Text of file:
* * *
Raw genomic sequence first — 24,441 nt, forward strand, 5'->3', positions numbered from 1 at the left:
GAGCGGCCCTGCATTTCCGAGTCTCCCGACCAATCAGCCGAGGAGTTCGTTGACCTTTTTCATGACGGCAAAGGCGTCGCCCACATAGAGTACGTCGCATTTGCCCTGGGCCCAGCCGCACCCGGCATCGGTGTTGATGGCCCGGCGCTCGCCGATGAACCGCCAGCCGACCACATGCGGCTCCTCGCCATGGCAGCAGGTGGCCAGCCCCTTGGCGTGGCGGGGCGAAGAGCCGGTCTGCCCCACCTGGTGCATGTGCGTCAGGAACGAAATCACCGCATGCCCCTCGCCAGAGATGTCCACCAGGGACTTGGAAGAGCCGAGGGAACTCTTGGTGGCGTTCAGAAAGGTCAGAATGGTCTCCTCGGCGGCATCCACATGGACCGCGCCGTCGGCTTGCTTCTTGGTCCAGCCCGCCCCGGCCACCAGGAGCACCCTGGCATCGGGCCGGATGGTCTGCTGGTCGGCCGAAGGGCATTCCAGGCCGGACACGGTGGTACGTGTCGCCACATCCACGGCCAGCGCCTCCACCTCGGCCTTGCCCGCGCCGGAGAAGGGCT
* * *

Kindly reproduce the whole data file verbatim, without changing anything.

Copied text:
Raw genomic sequence first — 24,441 nt, forward strand, 5'->3', positions numbered from 1 at the left:
GAGCGGCCCTGCATTTCCGAGTCTCCCGACCAATCAGCCGAGGAGTTCGTTGACCTTTTTCATGACGGCAAAGGCGTCGCCCACATAGAGTACGTCGCATTTGCCCTGGGCCCAGCCGCACCCGGCATCGGTGTTGATGGCCCGGCGCTCGCCGATGAACCGCCAGCCGACCACATGCGGCTCCTCGCCATGGCAGCAGGTGGCCAGCCCCTTGGCGTGGCGGGGCGAAGAGCCGGTCTGCCCCACCTGGTGCATGTGCGTCAGGAACGAAATCACCGCATGCCCCTCGCCAGAGATGTCCACCAGGGACTTGGAAGAGCCGAGGGAACTCTTGGTGGCGTTCAGAAAGGTCAGAATGGTCTCCTCGGCGGCATCCACATGGACCGCGCCGTCGGCTTGCTTCTTGGTCCAGCCCGCCCCGGCCACCAGGAGCACCCTGGCATCGGGCCGGATGGTCTGCTGGTCGGCCGAAGGGCATTCCAGGCCGGACACGGTGGTACGTGTCGCCACATCCACGGCCAGCGCCTCCACCTCGGCCTTGCCCGCGCCGGAGAAGGGCT